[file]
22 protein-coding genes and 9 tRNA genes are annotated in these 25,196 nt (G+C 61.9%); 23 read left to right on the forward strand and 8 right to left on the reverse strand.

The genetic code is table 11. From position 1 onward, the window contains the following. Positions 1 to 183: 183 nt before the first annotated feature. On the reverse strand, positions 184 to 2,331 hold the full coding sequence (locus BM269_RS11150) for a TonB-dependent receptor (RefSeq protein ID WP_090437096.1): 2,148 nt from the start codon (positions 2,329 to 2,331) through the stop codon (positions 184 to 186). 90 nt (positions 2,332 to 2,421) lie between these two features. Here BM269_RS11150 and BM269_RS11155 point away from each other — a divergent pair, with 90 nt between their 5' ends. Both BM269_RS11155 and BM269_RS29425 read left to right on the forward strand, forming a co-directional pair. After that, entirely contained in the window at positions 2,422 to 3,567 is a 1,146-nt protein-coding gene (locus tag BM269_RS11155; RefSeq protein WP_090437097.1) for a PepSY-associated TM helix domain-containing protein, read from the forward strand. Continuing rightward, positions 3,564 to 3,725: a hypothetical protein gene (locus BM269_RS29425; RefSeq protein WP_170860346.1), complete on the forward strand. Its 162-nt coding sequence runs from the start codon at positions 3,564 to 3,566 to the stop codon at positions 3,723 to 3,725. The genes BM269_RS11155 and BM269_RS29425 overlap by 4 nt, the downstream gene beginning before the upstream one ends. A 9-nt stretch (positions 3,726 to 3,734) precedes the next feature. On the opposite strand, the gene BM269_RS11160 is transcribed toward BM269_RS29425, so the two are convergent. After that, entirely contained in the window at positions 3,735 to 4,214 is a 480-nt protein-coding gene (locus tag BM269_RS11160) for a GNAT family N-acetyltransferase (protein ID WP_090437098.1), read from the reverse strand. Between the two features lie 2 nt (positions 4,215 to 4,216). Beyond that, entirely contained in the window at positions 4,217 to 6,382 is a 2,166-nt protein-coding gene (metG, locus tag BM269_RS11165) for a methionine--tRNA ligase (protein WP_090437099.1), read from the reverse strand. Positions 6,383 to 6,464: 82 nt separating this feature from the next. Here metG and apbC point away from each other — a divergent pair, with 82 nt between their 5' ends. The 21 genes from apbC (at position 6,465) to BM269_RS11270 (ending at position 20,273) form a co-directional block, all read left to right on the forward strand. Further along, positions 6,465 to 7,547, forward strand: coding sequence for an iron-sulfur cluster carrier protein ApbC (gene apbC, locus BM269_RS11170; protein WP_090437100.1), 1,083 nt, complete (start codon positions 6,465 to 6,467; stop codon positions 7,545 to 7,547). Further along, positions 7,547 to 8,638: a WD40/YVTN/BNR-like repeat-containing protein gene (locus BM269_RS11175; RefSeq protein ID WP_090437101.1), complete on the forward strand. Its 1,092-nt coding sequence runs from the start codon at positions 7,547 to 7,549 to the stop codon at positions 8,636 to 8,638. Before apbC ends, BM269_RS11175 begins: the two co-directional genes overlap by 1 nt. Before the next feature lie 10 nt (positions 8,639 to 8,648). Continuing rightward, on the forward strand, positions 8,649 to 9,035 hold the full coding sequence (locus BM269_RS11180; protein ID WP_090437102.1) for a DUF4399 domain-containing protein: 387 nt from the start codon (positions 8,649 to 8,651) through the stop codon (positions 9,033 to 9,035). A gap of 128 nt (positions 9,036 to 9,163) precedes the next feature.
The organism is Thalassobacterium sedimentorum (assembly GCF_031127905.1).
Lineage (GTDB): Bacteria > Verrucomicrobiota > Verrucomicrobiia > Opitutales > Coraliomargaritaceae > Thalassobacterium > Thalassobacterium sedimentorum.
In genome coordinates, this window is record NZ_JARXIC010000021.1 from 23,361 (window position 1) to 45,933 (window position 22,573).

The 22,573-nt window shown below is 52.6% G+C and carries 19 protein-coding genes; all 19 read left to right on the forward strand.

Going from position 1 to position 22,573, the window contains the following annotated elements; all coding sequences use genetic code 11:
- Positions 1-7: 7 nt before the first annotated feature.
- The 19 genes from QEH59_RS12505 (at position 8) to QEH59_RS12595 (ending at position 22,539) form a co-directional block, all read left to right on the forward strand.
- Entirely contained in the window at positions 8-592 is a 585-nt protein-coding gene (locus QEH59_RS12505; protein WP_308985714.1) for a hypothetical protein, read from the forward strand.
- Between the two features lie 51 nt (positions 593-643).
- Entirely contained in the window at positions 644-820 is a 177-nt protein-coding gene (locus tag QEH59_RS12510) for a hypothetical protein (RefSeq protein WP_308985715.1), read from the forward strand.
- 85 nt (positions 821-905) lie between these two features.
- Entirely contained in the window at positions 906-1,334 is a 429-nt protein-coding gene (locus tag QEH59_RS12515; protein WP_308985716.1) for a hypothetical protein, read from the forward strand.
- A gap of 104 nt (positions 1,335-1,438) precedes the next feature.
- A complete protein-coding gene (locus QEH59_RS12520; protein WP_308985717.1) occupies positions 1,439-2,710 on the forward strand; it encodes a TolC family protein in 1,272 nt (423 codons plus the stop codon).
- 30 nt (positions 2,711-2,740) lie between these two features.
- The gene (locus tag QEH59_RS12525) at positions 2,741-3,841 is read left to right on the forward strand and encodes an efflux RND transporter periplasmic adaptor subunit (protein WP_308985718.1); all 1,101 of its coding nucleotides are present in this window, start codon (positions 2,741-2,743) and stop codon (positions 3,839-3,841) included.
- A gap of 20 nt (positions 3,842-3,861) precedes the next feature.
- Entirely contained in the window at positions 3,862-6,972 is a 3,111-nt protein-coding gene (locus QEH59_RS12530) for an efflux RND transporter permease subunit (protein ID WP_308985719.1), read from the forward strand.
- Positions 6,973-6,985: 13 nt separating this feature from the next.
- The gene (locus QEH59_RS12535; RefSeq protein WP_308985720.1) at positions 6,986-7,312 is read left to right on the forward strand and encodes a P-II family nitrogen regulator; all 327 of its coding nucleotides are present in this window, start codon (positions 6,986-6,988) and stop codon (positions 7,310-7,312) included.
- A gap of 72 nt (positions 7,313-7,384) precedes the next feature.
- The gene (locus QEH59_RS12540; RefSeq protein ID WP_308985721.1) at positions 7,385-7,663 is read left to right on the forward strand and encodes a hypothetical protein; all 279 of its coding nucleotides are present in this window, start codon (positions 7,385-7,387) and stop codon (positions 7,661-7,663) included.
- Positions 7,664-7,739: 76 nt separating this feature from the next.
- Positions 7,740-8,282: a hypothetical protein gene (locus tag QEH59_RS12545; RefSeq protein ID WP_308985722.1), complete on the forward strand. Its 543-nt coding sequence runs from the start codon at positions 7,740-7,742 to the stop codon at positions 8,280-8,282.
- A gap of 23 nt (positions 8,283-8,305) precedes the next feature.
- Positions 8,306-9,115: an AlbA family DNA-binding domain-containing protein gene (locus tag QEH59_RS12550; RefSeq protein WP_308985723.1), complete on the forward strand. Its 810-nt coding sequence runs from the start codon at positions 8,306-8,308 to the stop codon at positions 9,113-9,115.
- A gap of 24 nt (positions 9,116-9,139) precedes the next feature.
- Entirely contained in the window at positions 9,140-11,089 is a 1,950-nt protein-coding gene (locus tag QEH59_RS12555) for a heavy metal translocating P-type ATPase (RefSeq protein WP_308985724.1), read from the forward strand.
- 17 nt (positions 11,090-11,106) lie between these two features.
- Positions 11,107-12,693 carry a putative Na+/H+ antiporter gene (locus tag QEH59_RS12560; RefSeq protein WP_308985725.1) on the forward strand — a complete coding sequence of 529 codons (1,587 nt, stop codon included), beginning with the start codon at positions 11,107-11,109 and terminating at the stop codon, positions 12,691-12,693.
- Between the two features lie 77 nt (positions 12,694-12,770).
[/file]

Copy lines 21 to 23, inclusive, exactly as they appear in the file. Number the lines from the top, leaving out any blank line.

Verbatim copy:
- Positions 6,973-6,985: 13 nt separating this feature from the next.
- The gene (locus QEH59_RS12535; RefSeq protein WP_308985720.1) at positions 6,986-7,312 is read left to right on the forward strand and encodes a P-II family nitrogen regulator; all 327 of its coding nucleotides are present in this window, start codon (positions 6,986-6,988) and stop codon (positions 7,310-7,312) included.
- A gap of 72 nt (positions 7,313-7,384) precedes the next feature.